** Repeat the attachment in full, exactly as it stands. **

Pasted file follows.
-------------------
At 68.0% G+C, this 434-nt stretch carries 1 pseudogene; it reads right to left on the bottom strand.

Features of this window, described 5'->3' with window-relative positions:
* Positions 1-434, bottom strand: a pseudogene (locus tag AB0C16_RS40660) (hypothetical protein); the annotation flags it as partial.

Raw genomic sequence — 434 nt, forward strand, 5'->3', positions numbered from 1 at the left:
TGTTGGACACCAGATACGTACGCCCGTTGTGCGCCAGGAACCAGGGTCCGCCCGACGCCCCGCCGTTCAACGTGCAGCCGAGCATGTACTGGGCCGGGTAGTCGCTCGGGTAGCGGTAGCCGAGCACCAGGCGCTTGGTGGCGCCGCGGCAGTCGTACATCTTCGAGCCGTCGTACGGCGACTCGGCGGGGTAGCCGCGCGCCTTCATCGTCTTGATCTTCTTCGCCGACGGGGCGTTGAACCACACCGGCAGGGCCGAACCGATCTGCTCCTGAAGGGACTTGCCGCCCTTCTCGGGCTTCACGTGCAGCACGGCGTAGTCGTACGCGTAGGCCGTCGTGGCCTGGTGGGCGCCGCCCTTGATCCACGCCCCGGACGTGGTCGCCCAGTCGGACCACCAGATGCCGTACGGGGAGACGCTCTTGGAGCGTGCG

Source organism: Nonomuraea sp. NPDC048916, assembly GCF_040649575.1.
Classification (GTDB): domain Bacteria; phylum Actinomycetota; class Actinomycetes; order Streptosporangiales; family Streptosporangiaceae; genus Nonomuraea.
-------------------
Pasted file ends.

At 68.0% G+C, this 434-nt stretch carries 1 pseudogene; it reads right to left on the bottom strand.

Features of this window, described 5'->3' with window-relative positions:
* Positions 1-434, bottom strand: a pseudogene (locus tag AB0C16_RS40660) (hypothetical protein); the annotation flags it as partial.

Raw genomic sequence — 434 nt, forward strand, 5'->3', positions numbered from 1 at the left:
TGTTGGACACCAGATACGTACGCCCGTTGTGCGCCAGGAACCAGGGTCCGCCCGACGCCCCGCCGTTCAACGTGCAGCCGAGCATGTACTGGGCCGGGTAGTCGCTCGGGTAGCGGTAGCCGAGCACCAGGCGCTTGGTGGCGCCGCGGCAGTCGTACATCTTCGAGCCGTCGTACGGCGACTCGGCGGGGTAGCCGCGCGCCTTCATCGTCTTGATCTTCTTCGCCGACGGGGCGTTGAACCACACCGGCAGGGCCGAACCGATCTGCTCCTGAAGGGACTTGCCGCCCTTCTCGGGCTTCACGTGCAGCACGGCGTAGTCGTACGCGTAGGCCGTCGTGGCCTGGTGGGCGCCGCCCTTGATCCACGCCCCGGACGTGGTCGCCCAGTCGGACCACCAGATGCCGTACGGGGAGACGCTCTTGGAGCGTGCG

Source organism: Nonomuraea sp. NPDC048916, assembly GCF_040649575.1.
Classification (GTDB): domain Bacteria; phylum Actinomycetota; class Actinomycetes; order Streptosporangiales; family Streptosporangiaceae; genus Nonomuraea.